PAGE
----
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Goodbye regret, hello change
Amber Albee Swenson
by Amber Albee Swenson
December 19, 2022

Mid-December regret hits hard. January brims with enthusiasm and renewed determination to change. But all too often, December is the reminder that the year didn’t go as expected.

November 24, 2021, was the first glimmer of hope for our family after a rough six months. It was just a glimmer. We still had months of adversity before we’d turn a corner.

On January 10, 2022, I wrote down the way I intended to deal with the struggle.

  1. Trust God: You don’t have to see the whole picture. You just have to remember God is on the throne and God cares about us.
  2. Don’t talk badly about others. If they’ve offended you, God sees. Put the best construction on things. Take words and actions in the kindest possible way.
  3. (This was a financial goal that wasn’t on my radar until 2021.)

I kept that note card on my desk where it was easily visible until last week. As I reread my resolutions, I was awestruck at how paramount those goals had become.

If 2022 has brought you to the struggle of a lifetime, or even if you’re just not where you want to be physically, spiritually, or emotionally, here are some things to consider as you turn the corner and enter a new year.

It tends to be much easier to see what others are doing or have done to us then to confront our own shortcomings. If you want a different result than in the past, it starts with self-examination.

Jesus said: “Why do you look at the speck of sawdust in your brother’s eye and pay no attention to the plank in your own eye? How can you say to your brother, ‘Let me take the speck out of your eye,’ when all the time there is a plank in your own eye? You hypocrite, first take the plank out of your own eye, and then you will see clearly to remove the speck from your brother’s eye” (Matthew 7:3-5).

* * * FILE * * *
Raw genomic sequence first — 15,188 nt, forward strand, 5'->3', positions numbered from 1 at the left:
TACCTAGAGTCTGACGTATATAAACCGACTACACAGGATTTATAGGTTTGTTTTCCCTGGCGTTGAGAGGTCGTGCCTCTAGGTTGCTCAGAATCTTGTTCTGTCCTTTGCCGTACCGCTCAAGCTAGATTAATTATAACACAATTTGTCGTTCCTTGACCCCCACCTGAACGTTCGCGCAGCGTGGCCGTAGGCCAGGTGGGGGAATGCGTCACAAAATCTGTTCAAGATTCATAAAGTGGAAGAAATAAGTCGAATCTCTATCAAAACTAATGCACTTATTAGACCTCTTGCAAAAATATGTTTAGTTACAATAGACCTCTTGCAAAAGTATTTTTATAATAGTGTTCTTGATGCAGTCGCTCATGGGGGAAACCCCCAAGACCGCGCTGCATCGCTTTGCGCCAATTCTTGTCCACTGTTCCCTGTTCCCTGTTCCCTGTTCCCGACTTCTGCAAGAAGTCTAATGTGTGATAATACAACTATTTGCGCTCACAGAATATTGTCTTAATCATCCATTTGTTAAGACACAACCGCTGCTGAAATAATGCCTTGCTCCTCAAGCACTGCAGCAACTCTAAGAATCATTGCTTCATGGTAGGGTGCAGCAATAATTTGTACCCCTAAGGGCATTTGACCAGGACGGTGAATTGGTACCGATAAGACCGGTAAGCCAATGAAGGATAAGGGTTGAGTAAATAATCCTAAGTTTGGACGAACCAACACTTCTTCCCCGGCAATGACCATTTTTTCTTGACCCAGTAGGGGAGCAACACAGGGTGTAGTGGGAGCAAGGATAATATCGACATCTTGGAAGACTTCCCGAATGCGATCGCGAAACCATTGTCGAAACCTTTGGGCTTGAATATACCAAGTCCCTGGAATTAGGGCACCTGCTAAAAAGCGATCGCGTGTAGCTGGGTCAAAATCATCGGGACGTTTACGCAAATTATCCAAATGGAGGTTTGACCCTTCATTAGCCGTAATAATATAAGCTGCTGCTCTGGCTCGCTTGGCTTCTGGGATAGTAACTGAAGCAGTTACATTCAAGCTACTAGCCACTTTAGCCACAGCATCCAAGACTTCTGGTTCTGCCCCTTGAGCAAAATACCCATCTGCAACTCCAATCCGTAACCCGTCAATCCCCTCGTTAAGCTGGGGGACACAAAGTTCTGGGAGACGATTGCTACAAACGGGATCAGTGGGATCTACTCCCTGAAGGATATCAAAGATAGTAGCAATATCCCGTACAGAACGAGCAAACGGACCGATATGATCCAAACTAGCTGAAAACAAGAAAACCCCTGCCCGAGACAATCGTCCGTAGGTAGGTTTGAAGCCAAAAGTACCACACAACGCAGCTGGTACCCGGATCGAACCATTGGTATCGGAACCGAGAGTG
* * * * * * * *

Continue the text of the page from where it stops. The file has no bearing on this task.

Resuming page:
King David wrote, “Search me, God, and know my heart; test me and know my anxious thoughts. See if there is any offensive way in me, and lead me in the way everlasting” (Psalm 139:23,24).

We may be blind to our shortcomings, but God knows. If you are sick of where you are and don’t know what to do, start with David’s prayer. God can show you the things that are oblivious to you. Change happens when we quit excusing and justifying and humbly choose obedience regardless of what others say or do.

Once we acknowledge the problem, we’re in position to choose differently. Those strained relationships don’t get better when we keep losing our tempers and use the ugly tone. The bills keep coming as long as spending is unrestrained and we justify every purchase. It was a long day, but sitting on the couch scrolling doesn’t do anything to make tomorrow different.

Even when we’ve decided in our hearts to go a different route, the process of change is rarely instantaneous. If you’re like me, it still takes plenty of apologies and do-overs before getting it right.

But it is a step in the right direction and a step away from where we’ve been.

We can’t keep the bad away. But we can choose how we respond, and we can accept responsibility for our actions. (This is confession.) Then we’ll be in position to make different decisions and get a different result. (This is repentance—to turn and choose a different path.)